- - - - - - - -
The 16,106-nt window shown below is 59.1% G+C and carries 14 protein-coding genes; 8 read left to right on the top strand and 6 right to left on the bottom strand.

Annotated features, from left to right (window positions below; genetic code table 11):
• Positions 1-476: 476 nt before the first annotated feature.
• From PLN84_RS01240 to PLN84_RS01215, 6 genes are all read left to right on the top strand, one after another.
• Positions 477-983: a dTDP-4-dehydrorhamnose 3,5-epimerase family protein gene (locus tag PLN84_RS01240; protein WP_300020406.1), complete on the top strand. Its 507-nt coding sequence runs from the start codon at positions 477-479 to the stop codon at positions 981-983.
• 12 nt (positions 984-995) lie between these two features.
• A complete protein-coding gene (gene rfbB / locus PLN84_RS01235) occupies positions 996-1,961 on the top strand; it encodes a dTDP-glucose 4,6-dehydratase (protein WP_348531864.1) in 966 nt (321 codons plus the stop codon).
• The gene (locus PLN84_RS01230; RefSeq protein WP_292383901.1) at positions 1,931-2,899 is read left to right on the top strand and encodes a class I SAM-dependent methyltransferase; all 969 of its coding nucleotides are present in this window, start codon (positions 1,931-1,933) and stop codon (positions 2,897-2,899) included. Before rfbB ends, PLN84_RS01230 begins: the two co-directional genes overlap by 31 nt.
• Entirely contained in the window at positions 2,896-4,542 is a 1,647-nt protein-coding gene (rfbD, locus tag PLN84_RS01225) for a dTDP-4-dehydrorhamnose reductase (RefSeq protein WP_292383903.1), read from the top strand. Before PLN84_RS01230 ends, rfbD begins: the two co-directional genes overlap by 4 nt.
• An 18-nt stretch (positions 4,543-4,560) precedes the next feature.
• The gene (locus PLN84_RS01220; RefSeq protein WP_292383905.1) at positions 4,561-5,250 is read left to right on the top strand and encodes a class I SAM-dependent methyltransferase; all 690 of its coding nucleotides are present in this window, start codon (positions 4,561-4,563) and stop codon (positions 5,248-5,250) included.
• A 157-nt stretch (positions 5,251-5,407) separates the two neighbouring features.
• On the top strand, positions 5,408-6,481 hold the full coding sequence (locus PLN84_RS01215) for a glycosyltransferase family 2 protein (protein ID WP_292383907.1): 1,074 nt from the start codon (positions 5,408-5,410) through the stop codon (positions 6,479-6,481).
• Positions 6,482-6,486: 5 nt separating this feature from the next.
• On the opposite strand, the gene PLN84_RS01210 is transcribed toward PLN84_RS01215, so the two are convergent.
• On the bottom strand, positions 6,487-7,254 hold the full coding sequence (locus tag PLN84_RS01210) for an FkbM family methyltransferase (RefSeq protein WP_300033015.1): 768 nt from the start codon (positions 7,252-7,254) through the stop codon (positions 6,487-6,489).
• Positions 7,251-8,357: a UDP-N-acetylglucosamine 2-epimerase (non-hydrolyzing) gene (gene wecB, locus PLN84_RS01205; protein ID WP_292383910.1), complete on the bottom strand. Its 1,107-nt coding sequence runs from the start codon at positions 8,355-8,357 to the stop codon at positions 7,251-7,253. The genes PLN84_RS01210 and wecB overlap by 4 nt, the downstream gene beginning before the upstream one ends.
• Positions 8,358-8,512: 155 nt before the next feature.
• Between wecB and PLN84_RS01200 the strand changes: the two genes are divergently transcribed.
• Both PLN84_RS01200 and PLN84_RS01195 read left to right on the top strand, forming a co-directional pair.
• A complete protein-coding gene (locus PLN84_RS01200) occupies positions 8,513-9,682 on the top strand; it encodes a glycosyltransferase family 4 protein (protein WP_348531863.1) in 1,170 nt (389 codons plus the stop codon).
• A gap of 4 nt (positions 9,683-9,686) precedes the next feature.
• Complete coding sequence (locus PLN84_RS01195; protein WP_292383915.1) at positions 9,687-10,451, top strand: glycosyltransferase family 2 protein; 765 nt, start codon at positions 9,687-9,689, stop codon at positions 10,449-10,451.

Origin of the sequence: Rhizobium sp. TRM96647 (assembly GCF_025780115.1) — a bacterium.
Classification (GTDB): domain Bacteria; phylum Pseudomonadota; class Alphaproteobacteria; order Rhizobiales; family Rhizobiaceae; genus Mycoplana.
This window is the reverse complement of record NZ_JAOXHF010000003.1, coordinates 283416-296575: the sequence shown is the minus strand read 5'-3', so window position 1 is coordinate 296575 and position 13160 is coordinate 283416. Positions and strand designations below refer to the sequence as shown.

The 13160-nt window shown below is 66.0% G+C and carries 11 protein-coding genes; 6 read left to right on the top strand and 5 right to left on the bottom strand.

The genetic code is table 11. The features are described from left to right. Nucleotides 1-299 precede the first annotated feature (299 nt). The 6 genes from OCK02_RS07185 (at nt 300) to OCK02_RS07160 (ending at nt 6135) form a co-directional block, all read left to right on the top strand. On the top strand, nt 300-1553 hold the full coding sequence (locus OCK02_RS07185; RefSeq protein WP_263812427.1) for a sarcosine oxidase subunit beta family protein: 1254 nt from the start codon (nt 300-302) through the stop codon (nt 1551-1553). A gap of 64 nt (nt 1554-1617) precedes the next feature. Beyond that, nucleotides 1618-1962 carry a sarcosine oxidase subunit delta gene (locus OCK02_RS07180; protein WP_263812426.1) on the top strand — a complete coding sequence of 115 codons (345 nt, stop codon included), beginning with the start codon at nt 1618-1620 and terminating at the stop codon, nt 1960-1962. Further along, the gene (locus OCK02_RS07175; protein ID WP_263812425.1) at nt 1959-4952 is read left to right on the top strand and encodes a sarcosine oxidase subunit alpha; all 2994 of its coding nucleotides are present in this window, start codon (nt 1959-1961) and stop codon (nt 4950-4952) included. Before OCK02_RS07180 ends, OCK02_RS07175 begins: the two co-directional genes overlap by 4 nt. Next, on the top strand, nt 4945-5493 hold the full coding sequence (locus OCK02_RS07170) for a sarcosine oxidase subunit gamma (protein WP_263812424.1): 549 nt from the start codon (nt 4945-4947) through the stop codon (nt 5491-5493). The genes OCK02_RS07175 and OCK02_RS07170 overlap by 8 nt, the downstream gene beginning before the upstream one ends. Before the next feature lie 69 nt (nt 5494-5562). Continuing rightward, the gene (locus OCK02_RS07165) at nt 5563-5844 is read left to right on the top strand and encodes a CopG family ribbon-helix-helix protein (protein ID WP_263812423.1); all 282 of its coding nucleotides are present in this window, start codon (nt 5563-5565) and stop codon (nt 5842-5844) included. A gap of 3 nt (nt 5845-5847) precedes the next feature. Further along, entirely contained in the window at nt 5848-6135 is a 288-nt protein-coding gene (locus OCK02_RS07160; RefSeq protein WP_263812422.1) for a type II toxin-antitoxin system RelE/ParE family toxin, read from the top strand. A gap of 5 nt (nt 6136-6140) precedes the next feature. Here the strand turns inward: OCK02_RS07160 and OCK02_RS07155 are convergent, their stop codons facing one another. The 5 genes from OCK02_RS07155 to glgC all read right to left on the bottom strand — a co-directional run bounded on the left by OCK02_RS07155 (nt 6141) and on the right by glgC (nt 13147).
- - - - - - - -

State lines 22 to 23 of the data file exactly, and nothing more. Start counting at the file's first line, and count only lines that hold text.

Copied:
• A gap of 4 nt (positions 9,683-9,686) precedes the next feature.
• Complete coding sequence (locus PLN84_RS01195; protein WP_292383915.1) at positions 9,687-10,451, top strand: glycosyltransferase family 2 protein; 765 nt, start codon at positions 9,687-9,689, stop codon at positions 10,449-10,451.